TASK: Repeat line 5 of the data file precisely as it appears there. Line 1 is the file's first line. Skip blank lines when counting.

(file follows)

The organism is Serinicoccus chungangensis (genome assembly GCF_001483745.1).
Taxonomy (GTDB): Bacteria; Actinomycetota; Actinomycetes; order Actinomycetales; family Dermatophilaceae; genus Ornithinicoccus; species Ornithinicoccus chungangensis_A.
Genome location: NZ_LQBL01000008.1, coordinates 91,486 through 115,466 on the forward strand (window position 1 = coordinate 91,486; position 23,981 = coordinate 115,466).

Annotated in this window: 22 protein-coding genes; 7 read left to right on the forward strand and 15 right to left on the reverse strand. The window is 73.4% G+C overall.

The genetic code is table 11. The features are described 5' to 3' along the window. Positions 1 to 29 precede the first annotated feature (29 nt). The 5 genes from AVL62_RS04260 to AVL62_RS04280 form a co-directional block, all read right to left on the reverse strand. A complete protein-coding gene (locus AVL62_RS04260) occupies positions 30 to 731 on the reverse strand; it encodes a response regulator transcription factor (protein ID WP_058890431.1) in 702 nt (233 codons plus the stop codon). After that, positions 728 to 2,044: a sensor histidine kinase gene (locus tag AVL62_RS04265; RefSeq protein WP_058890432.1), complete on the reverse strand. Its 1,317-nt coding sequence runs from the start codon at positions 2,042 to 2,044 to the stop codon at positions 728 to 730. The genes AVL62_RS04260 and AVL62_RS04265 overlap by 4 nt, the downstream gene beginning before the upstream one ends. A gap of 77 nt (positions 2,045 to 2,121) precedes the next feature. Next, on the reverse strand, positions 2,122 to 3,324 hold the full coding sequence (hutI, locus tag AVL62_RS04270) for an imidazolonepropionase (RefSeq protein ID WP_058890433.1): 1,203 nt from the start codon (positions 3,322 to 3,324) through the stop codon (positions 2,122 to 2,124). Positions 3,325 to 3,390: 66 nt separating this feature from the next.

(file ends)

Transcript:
The genetic code is table 11. The features are described 5' to 3' along the window. Positions 1 to 29 precede the first annotated feature (29 nt). The 5 genes from AVL62_RS04260 to AVL62_RS04280 form a co-directional block, all read right to left on the reverse strand. A complete protein-coding gene (locus AVL62_RS04260) occupies positions 30 to 731 on the reverse strand; it encodes a response regulator transcription factor (protein ID WP_058890431.1) in 702 nt (233 codons plus the stop codon). After that, positions 728 to 2,044: a sensor histidine kinase gene (locus tag AVL62_RS04265; RefSeq protein WP_058890432.1), complete on the reverse strand. Its 1,317-nt coding sequence runs from the start codon at positions 2,042 to 2,044 to the stop codon at positions 728 to 730. The genes AVL62_RS04260 and AVL62_RS04265 overlap by 4 nt, the downstream gene beginning before the upstream one ends. A gap of 77 nt (positions 2,045 to 2,121) precedes the next feature. Next, on the reverse strand, positions 2,122 to 3,324 hold the full coding sequence (hutI, locus tag AVL62_RS04270) for an imidazolonepropionase (RefSeq protein ID WP_058890433.1): 1,203 nt from the start codon (positions 3,322 to 3,324) through the stop codon (positions 2,122 to 2,124). Positions 3,325 to 3,390: 66 nt separating this feature from the next.